Good or Bad?
Great power comes with great responsibility, and that is particularly true of new technologies. Each month, Tech for Good discusses the potential benefits and dangers of technological advances that are coming to market. This month we ask: Is online learning better than in-person teaching?
Tech for Good?
The COVID-19 pandemic has brought forth a new way of teaching — online learning — which is set to change education forever. Distance teaching is flexible, affordable and sustainable. The UK’s Open University has found that online courses equate to an average of 90% less energy and 85% fewer CO2 emissions per student than in-person courses. And the quality of teaching doesn’t suffer. A 2012 study from Babson/College Board showed that 77% of academic leaders believed that online education offerings were just as good, if not better, than traditional education.
The benefits of online education can already be seen. Students with disabilities or that come from low-income backgrounds have long been complaining about the lack of accessibility of educational institutions. Online learning allows these students to access educational materials of the same quality as their peers, bypassing the cost and accessibility frontiers. It also allows students to learn to manage their time and work around other activities or jobs, should they wish to. Thanks to online education, learning can reach places it wouldn’t have otherwise been able to, truly establishing education as a human right.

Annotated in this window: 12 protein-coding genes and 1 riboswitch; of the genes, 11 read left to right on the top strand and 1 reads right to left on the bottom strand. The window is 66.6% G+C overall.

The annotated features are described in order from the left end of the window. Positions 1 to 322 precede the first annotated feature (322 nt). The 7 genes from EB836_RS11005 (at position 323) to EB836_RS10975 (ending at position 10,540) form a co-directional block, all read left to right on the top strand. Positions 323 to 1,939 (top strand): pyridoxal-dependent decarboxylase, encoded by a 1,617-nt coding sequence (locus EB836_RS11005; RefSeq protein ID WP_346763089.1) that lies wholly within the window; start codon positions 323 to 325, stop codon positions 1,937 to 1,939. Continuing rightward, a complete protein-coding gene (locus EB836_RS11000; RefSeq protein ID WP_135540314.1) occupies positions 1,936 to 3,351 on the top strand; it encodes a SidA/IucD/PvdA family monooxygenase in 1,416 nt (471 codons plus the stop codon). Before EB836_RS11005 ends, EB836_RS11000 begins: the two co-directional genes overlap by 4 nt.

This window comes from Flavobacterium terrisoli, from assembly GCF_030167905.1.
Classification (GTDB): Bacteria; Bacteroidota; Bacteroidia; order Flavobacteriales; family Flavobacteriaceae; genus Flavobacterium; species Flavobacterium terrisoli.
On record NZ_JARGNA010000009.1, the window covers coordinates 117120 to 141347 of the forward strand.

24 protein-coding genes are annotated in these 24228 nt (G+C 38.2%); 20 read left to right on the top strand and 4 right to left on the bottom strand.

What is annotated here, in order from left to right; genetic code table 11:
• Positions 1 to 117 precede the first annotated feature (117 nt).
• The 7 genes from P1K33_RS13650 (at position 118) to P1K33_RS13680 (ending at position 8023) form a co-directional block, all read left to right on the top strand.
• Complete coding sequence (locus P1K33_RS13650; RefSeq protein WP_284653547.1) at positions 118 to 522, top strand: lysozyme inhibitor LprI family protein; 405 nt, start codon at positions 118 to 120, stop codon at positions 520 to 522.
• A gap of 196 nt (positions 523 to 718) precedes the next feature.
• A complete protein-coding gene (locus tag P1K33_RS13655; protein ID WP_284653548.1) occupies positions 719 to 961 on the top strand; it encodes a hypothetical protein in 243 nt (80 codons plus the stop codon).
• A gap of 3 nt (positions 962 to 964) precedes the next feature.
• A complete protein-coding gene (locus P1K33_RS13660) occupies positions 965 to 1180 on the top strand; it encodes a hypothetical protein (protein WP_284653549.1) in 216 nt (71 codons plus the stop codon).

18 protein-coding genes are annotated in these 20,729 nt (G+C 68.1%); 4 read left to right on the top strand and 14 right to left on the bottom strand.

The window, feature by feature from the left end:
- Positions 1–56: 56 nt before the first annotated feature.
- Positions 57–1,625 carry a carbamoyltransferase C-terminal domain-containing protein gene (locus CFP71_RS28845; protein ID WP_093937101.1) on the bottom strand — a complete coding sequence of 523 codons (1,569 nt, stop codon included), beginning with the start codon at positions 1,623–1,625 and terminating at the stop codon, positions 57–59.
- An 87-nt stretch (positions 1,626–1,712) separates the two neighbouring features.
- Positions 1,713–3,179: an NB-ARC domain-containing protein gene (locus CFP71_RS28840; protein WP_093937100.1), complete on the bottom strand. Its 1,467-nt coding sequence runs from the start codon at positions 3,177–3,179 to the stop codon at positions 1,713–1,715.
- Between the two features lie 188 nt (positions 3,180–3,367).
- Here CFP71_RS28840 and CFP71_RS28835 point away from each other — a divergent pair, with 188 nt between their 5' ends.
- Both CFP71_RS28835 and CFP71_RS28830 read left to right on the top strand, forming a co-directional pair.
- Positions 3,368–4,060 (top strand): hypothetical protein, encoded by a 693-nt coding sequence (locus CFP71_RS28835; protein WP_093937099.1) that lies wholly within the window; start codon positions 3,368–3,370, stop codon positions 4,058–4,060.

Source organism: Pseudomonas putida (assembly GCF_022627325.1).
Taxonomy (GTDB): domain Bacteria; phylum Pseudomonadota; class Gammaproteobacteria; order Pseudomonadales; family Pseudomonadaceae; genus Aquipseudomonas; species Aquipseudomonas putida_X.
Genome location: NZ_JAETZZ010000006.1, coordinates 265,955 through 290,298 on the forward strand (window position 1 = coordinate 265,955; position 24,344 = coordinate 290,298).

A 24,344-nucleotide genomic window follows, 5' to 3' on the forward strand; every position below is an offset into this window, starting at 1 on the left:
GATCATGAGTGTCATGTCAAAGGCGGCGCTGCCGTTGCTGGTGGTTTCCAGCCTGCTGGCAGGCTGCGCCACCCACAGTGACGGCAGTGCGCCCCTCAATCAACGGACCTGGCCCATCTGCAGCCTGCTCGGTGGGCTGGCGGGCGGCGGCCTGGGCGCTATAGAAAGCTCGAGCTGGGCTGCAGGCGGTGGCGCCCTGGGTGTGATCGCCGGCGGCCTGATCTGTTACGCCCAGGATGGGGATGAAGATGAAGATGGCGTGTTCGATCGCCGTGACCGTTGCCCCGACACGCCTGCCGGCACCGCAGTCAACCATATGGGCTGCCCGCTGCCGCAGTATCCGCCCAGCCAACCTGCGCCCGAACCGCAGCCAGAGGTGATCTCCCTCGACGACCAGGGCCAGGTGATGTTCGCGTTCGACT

What the expert says:
“The reality is, classrooms can be anywhere anytime. Students can be working on projects in virtual contexts with other students from around the world at any given moment. Technology can change learning forever and we need to embrace it and manipulate it to our advantage.” Professor Tricia McLaughlin, RMIT School of Education.
Tech for Bad
School is much more than the teaching curriculum. Face-to-face teaching allows students to make friends and develop social skills. In June 2020, the American Academy of Pediatrics warned that extended absence from traditional school environments can produce long-term academic and emotional damage, and stated that doctors have already started seeing the negative impacts of the 2020 school closures on children. Moreover, it also warned that disabled and low-income children suffered the most from online learning.
One of the things that makes online learning so positive is also one of its biggest downsides: accessibility. Online learning is more accessible, but only as long as students have the means to get hold of the necessary technology. Many families cannot afford to purchase computers for all of their children, therefore limiting their access to educational resources. According to OECD data, a quarter of the population will have major trouble in accessing e-learning as an educational method. Moreover, the Pew Research Center found that 1 in 5 teenagers are not able to complete schoolwork at home because of a lack of a computer or internet connection This technological “homework gap” disproportionately affects children from minority backgrounds, widening inequalities. Until measures are put in place to ensure all students have access to technology, face-to-face teaching will continue to be the best and fairest option.
What the expert says:
“Watching a young child on a screen for several hours at a time is like witnessing the life being sapped out of them. I don’t mean to exaggerate but we know that excessive screen time is correlated with higher rates of obesity, shorter attention spans, and a decreased ability to read emotional cues from other people.” Naomi Shafer Riley, resident fellow at the American Enterprise Institute.